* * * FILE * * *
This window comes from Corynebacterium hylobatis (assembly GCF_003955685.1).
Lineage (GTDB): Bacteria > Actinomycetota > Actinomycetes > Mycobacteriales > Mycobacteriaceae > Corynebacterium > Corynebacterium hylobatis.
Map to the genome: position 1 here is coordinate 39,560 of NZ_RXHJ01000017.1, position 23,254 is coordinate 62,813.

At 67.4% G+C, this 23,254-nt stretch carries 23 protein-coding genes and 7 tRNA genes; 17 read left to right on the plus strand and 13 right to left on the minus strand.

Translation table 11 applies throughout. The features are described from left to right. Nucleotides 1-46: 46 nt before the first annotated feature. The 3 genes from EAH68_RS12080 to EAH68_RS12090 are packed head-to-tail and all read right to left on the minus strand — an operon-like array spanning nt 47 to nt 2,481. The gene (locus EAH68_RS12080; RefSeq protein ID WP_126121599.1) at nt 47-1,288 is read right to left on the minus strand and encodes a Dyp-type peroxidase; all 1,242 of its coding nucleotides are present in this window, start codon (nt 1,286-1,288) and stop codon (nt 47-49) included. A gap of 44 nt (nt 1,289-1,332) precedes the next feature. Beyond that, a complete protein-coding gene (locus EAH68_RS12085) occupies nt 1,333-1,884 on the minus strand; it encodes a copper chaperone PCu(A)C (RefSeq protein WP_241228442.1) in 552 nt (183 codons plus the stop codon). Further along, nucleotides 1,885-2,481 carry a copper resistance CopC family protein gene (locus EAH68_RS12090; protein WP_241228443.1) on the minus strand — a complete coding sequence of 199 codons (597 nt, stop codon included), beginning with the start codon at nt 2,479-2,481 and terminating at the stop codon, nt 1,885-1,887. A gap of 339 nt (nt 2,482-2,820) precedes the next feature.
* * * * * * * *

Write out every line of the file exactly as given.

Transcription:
This window comes from Corynebacterium hylobatis (assembly GCF_003955685.1).
Lineage (GTDB): Bacteria > Actinomycetota > Actinomycetes > Mycobacteriales > Mycobacteriaceae > Corynebacterium > Corynebacterium hylobatis.
Map to the genome: position 1 here is coordinate 39,560 of NZ_RXHJ01000017.1, position 23,254 is coordinate 62,813.

At 67.4% G+C, this 23,254-nt stretch carries 23 protein-coding genes and 7 tRNA genes; 17 read left to right on the plus strand and 13 right to left on the minus strand.

Translation table 11 applies throughout. The features are described from left to right. Nucleotides 1-46: 46 nt before the first annotated feature. The 3 genes from EAH68_RS12080 to EAH68_RS12090 are packed head-to-tail and all read right to left on the minus strand — an operon-like array spanning nt 47 to nt 2,481. The gene (locus EAH68_RS12080; RefSeq protein ID WP_126121599.1) at nt 47-1,288 is read right to left on the minus strand and encodes a Dyp-type peroxidase; all 1,242 of its coding nucleotides are present in this window, start codon (nt 1,286-1,288) and stop codon (nt 47-49) included. A gap of 44 nt (nt 1,289-1,332) precedes the next feature. Beyond that, a complete protein-coding gene (locus EAH68_RS12085) occupies nt 1,333-1,884 on the minus strand; it encodes a copper chaperone PCu(A)C (RefSeq protein WP_241228442.1) in 552 nt (183 codons plus the stop codon). Further along, nucleotides 1,885-2,481 carry a copper resistance CopC family protein gene (locus EAH68_RS12090; protein WP_241228443.1) on the minus strand — a complete coding sequence of 199 codons (597 nt, stop codon included), beginning with the start codon at nt 2,479-2,481 and terminating at the stop codon, nt 1,885-1,887. A gap of 339 nt (nt 2,482-2,820) precedes the next feature.